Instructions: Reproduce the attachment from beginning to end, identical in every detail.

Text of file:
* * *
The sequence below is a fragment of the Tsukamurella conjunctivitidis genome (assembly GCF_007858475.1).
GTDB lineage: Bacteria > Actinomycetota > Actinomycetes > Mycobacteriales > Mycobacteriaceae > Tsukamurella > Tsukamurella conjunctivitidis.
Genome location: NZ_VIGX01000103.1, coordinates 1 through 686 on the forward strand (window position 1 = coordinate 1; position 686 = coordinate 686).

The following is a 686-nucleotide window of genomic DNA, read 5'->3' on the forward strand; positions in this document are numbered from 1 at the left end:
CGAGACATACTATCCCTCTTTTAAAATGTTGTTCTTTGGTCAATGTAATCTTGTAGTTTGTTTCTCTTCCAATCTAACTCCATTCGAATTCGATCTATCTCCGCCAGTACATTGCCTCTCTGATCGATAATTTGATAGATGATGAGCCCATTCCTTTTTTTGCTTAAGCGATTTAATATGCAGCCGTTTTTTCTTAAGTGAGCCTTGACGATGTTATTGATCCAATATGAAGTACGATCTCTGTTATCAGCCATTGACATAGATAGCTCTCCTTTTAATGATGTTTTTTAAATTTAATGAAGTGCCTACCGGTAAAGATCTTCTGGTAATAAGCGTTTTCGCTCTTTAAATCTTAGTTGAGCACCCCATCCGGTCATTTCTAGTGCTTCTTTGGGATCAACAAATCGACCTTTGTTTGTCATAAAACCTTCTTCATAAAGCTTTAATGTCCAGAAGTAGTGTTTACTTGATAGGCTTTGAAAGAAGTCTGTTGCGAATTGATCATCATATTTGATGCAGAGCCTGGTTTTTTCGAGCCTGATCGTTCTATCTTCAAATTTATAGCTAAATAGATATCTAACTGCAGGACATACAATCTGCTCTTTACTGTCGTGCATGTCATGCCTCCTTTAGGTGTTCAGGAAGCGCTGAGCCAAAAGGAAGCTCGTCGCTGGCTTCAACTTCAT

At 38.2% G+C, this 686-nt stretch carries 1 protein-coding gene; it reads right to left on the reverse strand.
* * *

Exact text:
The sequence below is a fragment of the Tsukamurella conjunctivitidis genome (assembly GCF_007858475.1).
GTDB lineage: Bacteria > Actinomycetota > Actinomycetes > Mycobacteriales > Mycobacteriaceae > Tsukamurella > Tsukamurella conjunctivitidis.
Genome location: NZ_VIGX01000103.1, coordinates 1 through 686 on the forward strand (window position 1 = coordinate 1; position 686 = coordinate 686).

The following is a 686-nucleotide window of genomic DNA, read 5'->3' on the forward strand; positions in this document are numbered from 1 at the left end:
CGAGACATACTATCCCTCTTTTAAAATGTTGTTCTTTGGTCAATGTAATCTTGTAGTTTGTTTCTCTTCCAATCTAACTCCATTCGAATTCGATCTATCTCCGCCAGTACATTGCCTCTCTGATCGATAATTTGATAGATGATGAGCCCATTCCTTTTTTTGCTTAAGCGATTTAATATGCAGCCGTTTTTTCTTAAGTGAGCCTTGACGATGTTATTGATCCAATATGAAGTACGATCTCTGTTATCAGCCATTGACATAGATAGCTCTCCTTTTAATGATGTTTTTTAAATTTAATGAAGTGCCTACCGGTAAAGATCTTCTGGTAATAAGCGTTTTCGCTCTTTAAATCTTAGTTGAGCACCCCATCCGGTCATTTCTAGTGCTTCTTTGGGATCAACAAATCGACCTTTGTTTGTCATAAAACCTTCTTCATAAAGCTTTAATGTCCAGAAGTAGTGTTTACTTGATAGGCTTTGAAAGAAGTCTGTTGCGAATTGATCATCATATTTGATGCAGAGCCTGGTTTTTTCGAGCCTGATCGTTCTATCTTCAAATTTATAGCTAAATAGATATCTAACTGCAGGACATACAATCTGCTCTTTACTGTCGTGCATGTCATGCCTCCTTTAGGTGTTCAGGAAGCGCTGAGCCAAAAGGAAGCTCGTCGCTGGCTTCAACTTCAT

At 38.2% G+C, this 686-nt stretch carries 1 protein-coding gene; it reads right to left on the reverse strand.